When it comes to achievable environmental, sustainable and governance (ESG) strategies, there is no one-size-fits-all approach as each brand must define its priorities in relation to its employees, suppliers and communities.
“Every brand, every company has a different definition of sustainability and thinking about it in their lens. You have to meet each brand where they are and push them along the lines of where they need to be in terms of where we are going that’s going to be for the betterment of the planet,” Semaan explained.
According to a McKinsey and Nielsen IQ report, consumers are purchasing products from brands with sustainable initiatives that capture personal, environmental and social wellness. This trifecta of wellness are opportunities for brands to build or strengthen ESG and DEI strategies regardless of size, profits or investments.
“A common reason why companies may not invest in ESG is the thought that it won’t make a difference to their bottom line, especially if they’re still making money. It’s also an investor buy-in. Is the buy-in to be more neutral? To be less carbon intensive? To be more focused on alternative proteins? Where is the investment happening? How is the investment going to help save money and resources, and how can they track that?” Semaan explained.
Semaan said that creating an ESG strategy requires a long-term plan and metrics to gauge progress, which will help brands stay on track to meet those goals—whether it’s fair employee wages, upcycling food waste, sourcing from diverse and/or local suppliers, or implementing smart climate practices into farming and harvesting. Semaan encourages brands to start with one measurable goal.
“In terms of ESG it's really about working with brands around their goals but pushing them to a place where we can actually measure what it is they are doing. A lot of times you see brands make commitments for the sake of making a commitment but they're really not measuring their progress,” she explained.
Reshaping food production through climate smart practices, alternative proteins and cellular agriculture
Climate change is expected to impact developing countries the hardest, according to Food and Agriculture Organization of the United Nations (FAO). Cities with long term exposure to extreme environmental conditions—drought, hurricanes, wildfires and floods—are the most vulnerable; and many communities across the country are facing extreme weather, coupled with limited access to clean water and food which is shifting the narrative on food innovation for the future.
The rise in investments and industry partnerships for alternative protein and cellular agriculture companies indicate a shift in food production, but there’s still a ways to go. In 2021, global investments on alternative proteins reached a record of $5.1 billion; while the USDA in the same year granted Tufts University a $10 million grant to develop the National Institute of Cellular Agriculture to advance cultivated meat research and science.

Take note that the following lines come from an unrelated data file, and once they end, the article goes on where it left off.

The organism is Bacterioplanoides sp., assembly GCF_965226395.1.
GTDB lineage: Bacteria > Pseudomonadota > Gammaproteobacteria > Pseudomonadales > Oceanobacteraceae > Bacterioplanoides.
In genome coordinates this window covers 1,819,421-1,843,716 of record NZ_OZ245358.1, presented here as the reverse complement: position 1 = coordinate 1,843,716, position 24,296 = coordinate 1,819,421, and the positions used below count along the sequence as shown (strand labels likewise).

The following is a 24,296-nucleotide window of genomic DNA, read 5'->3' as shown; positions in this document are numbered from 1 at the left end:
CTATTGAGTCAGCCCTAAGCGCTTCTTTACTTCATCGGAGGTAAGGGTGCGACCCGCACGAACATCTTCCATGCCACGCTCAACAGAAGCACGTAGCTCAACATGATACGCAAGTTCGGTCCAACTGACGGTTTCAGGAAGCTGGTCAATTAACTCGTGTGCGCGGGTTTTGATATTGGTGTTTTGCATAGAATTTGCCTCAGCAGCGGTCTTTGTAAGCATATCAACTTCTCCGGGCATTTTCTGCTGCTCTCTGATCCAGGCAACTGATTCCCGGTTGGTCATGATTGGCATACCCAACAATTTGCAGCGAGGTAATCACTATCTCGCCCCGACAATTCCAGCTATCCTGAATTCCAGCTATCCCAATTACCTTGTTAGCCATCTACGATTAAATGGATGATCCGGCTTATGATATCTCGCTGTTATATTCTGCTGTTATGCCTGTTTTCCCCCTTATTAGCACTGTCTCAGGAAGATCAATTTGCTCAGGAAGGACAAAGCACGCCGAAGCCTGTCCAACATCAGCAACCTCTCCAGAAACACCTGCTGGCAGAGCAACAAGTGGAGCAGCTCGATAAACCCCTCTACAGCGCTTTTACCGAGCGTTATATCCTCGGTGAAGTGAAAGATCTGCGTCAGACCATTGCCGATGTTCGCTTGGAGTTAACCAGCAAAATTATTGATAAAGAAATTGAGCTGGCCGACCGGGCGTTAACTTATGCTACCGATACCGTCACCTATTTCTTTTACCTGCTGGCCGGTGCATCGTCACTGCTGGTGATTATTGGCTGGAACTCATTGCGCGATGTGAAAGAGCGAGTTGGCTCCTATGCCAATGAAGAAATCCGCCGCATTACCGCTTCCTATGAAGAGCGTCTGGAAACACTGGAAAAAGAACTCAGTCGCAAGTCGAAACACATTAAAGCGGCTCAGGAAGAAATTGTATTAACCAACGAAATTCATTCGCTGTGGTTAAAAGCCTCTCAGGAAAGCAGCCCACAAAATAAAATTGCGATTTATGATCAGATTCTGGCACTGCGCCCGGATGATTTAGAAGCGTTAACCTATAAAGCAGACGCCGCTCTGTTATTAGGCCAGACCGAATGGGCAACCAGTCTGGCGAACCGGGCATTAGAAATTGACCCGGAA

Recently, ingredient supplier ADM and food-tech-start up Air Protein partnered to produce “a versatile, functional protein powder and other ingredients” for meat alternatives via landless agriculture, as previously reported in FoodNavigator-USA. In contrast to its livestock counterpart, production of the ingredient will not be subjected to price volatility or climate.
“We can’t silo any innovation right now because our food system has failed us miserably,” Semaan opined. “I truly believe we need regenerative agriculture as we need cows on the pasture. But I also think we need cell-based architecture. We need alternative proteins. I think we need to look at how we’ve been raising food in a completely different way.”
Product innovations at the Summit included alternative proteins like mycelium from Nature’s Fynd’s mushroom breakfast sausage patties and Forest Foods’ mybacon; as well as hybrid plant protein and cellular meat which was featured in Ohayo Valley’s slider.
Understanding the root of regenerative agriculture
As the upcoming farm bill reauthorization approaches, Semaan is “seeing more language than ever around climate smart agriculture.” In 2021, USDA invested $1 billion to partner with climate smart farmers, ranchers and forest landowners with the goal of reducing greenhouse gas emissions and/or sequester carbon.
“In the last farm bill,” Semaan added, “No one talked about regenerative. No one talked about climate smart agriculture in a way that’s being talked about now. The farm bill is the one constant, that for the next five years, we can make sure we can focus on sustainable agriculture in a way that we have not focused before.”
While regenerative agriculture is nothing new, the practice is often introduced today as a novel, sustainable solution to climate change and maintaining biodiversity. Semaan noted, its centuries-old origins lie with Native American farmers.
“Regenerative is the new term people are using, although it’s not a new term. Indigenous farmers have been farming like this since the beginning of time,” she explained.
Examining historical practices allows brands to comprehend how Indigenous farmers nationwide developed a sustainable and recurring yield. Acknowledging these aspects aligns with an environmental justice viewpoint, which brands embracing regenerative agriculture should consider.
“You can’t have a sustainability plan without having diversity, equity and inclusion being part of it,” she concluded. “It’s about allowing brands to understand what racial equity means, what environmental justice means, what equity in general means, health equity. It starts with acknowledgment and then it moves to implementation and brands must really focus on the implementation piece if they really care.”